When asked on a Channel Four (U.K.) documentary what independent witnesses the IDF had approached to establish that the observation post had been fired on, an IDF representative replied: "We don't need witnesses... ." Another IDF spokesperson, asked the same question, confirmed that no outside witnesses had been approached: "[T]he field investigation is done at a field level[,] in other words with the soldiers and with the commanders there. It doesn't bring in other people."
Human Rights Watch obtained an English-language copy of the investigation summary. More than half of the twenty-two-page document is devoted to statistics regarding Palestinian attacks, tunnels used for smuggling, and criticisms of the ISM. Most noticeably, the report specifies the wrong location of the shooting, placing it in front of two houses located not on Kir Street, but closer to the IDF outpost.
The Hurndalls eventually met with Ministry of Foreign Affairs and IDF representatives on May 26. By this time Anthony Hurndall had already made preliminary inquiries in Gaza, and the IDF had been told that the location of the killing was incorrect. The Hurndalls asked that the "operational investigation" be revised. "But they said no, it is closed, and will not be re-opened." Requests the family made to visit the observation post or view closed circuit television records from the site were rejected. Frustrated with the IDF's lack of accuracy, Hurndall consulted an independent military expert and sought the advice of Avigdor Feldman, a prominent Israeli human rights lawyer. He compiled a dossier of relevant information, including thirteen witness statements, area maps, media transcripts, and detailed photographs. He submitted the dossier to the Foreign Office in early July 2003, which conveyed it via the embassy to the Israeli Judge Advocate General's office.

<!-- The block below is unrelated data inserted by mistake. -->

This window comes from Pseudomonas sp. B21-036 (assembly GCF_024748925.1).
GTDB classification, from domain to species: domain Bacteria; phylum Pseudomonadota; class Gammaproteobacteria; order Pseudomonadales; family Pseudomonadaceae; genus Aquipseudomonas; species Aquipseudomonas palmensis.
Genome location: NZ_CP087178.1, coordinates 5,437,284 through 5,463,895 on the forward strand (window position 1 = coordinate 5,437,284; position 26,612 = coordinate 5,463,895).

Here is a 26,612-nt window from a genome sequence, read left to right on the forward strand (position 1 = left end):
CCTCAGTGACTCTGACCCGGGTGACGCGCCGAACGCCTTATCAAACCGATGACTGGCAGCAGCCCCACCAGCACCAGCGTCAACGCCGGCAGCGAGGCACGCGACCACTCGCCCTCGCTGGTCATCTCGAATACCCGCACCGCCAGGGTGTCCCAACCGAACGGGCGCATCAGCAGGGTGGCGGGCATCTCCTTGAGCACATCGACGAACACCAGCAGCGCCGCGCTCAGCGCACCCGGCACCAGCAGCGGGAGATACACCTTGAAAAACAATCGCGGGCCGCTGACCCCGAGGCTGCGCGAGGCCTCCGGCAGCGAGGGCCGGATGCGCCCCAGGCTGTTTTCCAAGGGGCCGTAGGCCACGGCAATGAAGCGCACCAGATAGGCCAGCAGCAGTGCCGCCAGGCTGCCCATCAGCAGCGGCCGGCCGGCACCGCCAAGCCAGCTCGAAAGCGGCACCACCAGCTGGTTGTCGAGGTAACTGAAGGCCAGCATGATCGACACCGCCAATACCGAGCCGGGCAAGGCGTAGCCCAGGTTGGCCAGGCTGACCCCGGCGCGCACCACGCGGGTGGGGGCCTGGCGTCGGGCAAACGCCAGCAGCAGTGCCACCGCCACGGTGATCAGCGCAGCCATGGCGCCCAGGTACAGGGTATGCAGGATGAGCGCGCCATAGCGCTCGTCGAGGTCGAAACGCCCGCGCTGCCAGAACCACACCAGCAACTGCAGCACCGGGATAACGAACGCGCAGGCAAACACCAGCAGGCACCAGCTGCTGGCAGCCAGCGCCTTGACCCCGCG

Anthony Hurndall told Human Rights Watch that the family had "wanted to be part of a process of truth telling." Deciding Tom had been intentionally killed was "not a conclusion I came to willingly. It took a long time."
The IDF opened a Military Police investigation some three months after the incident after continuing foreign media coverage, ministerial intervention, and the receipt of Anthony Hurndall's dossier. In the final week of 2003, the Military Police arrested and questioned Tom Hurndall's killer, Sgt. Taysir, a member of a Bedouin patrol battalion. Although he at first maintained he returned fire after being shot at by an armed Palestinian, he later admitted to firing "in proximity to an unarmed civilian as a deterrent." The soldier was initially charged with "infliction of pre-meditated, aggravated bodily injury"; a second soldier was also arrested for "having made a false declaration concerning the events of that day." The defendant's lawyer and the Hurndall family both voiced concern that the soldiers facing charges were being used as scapegoats to avoid scrutiny of a wider culture of impunity that exists in the IDF. After Tom Hurndall died in January 2004, and with pressure from the Hurndall family and the British Foreign Office, the investigation was re-opened, and Sgt. Taysir was charged with manslaughter. During trial proceedings in December 2004, Sgt. Taysir admitted he had lied when he said Tom Hurndall was carrying a gun, but said he was under orders to open fire even on unarmed people. The closing arguments in Sgt. Taysir's trial were presented on May 22, 2005, and a verdict is expected in late June.